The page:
Marie-Sophie Simon (asap) from Germany aims to represent all students
From May 31st to June 3rd, students can vote for the University Student Council (USR). Vox meets the leaders of both parties to talk about their plans. Today: Marie-Sophie Simon, the first non-Dutch student to lead a student party. She wants to be an example for other internationals.
A first at Radboud University: an international leading a student party. German Marie-Sophie Simon (22) heads the list of asap. ‘I really like it’, she says. ‘It sends a signal that international students are welcome in the participational bodies. I also hope to set an example for other internationals.’
Most meetings of the University Student Council are in Dutch. Are you worried about that?
‘It certainly won’t always be easy, but I think it’s doable. Another foreign member of the USR (Gina Advena, ed.), who participated last year , told me that other members are happy to help and translate. Aside from that, I can read and understand Dutch quite well, so I’m not completely lost when seeing Dutch.’
If you could choose, would English be the main language in the Joint Assembly?
‘If it were up to me, it would. Radboud University advertises itself as an international community, but it’s really hard for international students to participate in the participational bodies because of the language barrier. At the same time the university can profit from the knowledge and experience of internationals. I do realize that there are disadvantages of using English as the main language. For instance some people prefer not to express themselves in another language. So we have to come up with something to accommodate everyone.’
Do you represent all students?
‘For sure. I’m happy to be the voice of international students, because they don’t always have proper representation. But in the end I represent everybody, including Dutch students.’
Last year asap nearly disbanded, but this year you managed to have a full list again. How did that go?
‘As I wasn’t involved last year, I don’t know exactly what happened. So I can say very little about that. I do feel that the atmosphere within the party is excellent and that we have a very strong list. I’m very positive.’
Should voters worry about whether the party will end in the near future?
‘I don’t have any doubts about the continuation of the party. We have come back stronger after discussing our future.’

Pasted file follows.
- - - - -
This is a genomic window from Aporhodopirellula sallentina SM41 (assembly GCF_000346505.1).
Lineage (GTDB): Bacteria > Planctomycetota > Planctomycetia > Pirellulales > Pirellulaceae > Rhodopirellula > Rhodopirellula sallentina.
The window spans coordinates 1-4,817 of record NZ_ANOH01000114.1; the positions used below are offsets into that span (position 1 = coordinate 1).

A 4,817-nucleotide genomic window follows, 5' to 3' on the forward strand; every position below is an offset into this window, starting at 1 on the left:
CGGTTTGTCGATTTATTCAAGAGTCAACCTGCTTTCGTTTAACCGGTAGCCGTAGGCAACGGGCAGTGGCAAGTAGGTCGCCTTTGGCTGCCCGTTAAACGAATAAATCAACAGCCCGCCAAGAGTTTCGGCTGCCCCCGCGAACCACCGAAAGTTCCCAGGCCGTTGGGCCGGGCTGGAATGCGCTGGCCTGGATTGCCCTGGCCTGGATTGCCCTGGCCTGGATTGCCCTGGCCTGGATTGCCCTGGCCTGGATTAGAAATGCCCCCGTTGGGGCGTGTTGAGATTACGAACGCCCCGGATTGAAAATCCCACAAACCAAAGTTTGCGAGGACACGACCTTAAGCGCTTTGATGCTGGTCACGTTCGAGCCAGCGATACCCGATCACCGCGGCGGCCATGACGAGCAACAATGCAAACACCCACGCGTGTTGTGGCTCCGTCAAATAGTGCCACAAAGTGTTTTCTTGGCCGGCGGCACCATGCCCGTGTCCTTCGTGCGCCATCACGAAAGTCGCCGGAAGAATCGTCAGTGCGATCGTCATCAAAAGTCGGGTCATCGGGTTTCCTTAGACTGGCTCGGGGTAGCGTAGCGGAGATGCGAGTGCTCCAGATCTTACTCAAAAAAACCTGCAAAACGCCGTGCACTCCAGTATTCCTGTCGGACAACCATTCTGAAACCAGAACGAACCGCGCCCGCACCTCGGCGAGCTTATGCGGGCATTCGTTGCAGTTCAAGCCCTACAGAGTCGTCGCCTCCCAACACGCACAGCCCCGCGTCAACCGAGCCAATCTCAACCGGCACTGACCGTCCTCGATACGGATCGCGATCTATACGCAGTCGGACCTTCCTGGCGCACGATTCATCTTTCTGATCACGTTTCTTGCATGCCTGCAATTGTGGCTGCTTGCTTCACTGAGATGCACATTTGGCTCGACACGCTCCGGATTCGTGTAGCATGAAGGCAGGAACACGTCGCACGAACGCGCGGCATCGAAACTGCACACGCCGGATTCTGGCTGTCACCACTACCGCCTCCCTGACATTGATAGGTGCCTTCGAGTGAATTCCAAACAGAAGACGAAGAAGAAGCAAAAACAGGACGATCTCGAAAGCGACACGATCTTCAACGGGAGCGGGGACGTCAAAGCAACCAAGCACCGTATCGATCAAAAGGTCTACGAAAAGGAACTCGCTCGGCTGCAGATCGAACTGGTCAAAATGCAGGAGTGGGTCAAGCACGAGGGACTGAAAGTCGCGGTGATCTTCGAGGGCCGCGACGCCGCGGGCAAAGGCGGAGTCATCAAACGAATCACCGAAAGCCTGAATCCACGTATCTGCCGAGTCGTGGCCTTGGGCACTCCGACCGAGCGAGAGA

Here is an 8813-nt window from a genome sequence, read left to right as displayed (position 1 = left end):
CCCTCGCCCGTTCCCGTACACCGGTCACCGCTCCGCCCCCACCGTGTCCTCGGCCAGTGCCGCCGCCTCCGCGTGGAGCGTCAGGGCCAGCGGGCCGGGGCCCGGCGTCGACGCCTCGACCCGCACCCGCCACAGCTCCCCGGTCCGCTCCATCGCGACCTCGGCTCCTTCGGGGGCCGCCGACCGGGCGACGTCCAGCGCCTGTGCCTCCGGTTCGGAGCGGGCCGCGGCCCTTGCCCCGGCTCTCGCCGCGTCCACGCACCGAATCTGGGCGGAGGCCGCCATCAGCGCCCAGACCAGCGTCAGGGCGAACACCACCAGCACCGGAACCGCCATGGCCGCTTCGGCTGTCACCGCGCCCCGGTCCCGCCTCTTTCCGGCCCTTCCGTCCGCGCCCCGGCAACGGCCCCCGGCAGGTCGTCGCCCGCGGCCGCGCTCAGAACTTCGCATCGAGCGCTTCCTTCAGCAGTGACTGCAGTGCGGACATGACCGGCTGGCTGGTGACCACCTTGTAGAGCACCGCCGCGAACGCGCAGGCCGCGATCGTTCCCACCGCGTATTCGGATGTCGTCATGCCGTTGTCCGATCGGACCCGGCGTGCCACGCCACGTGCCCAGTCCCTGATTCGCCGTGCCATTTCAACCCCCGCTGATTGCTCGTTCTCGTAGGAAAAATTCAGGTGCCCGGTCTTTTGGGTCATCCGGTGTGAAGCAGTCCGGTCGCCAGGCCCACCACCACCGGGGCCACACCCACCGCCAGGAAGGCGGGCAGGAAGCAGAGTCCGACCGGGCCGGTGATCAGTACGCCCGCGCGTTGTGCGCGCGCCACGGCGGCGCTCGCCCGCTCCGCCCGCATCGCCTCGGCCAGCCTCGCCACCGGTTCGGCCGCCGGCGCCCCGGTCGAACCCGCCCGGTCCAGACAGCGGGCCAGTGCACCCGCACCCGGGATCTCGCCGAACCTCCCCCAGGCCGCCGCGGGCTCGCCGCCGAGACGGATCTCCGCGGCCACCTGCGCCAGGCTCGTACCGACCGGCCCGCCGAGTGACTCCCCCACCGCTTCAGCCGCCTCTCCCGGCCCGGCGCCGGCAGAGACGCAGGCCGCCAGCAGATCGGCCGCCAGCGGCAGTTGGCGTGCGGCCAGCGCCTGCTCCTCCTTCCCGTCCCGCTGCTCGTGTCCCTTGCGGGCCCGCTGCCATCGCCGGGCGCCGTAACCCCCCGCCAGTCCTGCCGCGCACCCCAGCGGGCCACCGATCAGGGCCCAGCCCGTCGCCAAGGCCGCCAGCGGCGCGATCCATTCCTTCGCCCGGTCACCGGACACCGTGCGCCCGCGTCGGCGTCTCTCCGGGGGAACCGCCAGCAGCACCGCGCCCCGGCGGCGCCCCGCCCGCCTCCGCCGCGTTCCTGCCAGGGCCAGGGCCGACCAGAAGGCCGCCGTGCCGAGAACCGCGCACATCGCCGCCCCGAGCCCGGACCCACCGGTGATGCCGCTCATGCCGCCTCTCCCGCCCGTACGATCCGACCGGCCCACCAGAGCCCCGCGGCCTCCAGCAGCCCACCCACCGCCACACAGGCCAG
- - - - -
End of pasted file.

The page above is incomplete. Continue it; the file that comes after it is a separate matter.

What topic do you want to focus on next year?
‘As chairman of study association Thalia, I see how students struggle during the corona crisis, and hear stories about stress, fear and uncertainty. So I want to focus on student welfare. It’s extremely frustrating to hear about the long waiting list for the student psychologists. Sometimes students have to wait eight weeks for an intake interview, only to hear they’re at the wrong place. The university really needs to do something about that.’
What do you suggest?
‘We want set up a triage system where students immediately can get an intake interview, so students who need help can get help quickly. I also hope that physical lectures and activities will return as soon as the corona crisis is over. Students really miss the bond with the university.’
At the same time you propose in the election program that students should be able to take exams at home. How does that match?
‘Offering flexibility for me is a good thing because a student can choose what works best for their personal situation. Right now we are forced to work from home. For a lot of students that clearly doesn’t work. They should definitely come back to campus. But other students, who live further away, or have to take care of someone, prefer to stay at home. They should have the opportunity to take exams at home.’
Doesn’t this result in many practical problems for teachers?
‘Certainly, that’s why we want to consult teachers to find a solution which works for both. Lecturers also benefit from our proposal as they want students to be motivated to succeed as well.’
How is campaigning going?
‘Running an online campaign isn’t always easy, but in general it’s going well. We are trying to reach students via social media, for example by posting videos. The livestream where we presented the list of candidates list was watched live by more than 250 people. Sometimes I also receive texts from acquaintances saying they saw me, which is a good sign. It shows we’re reaching people.’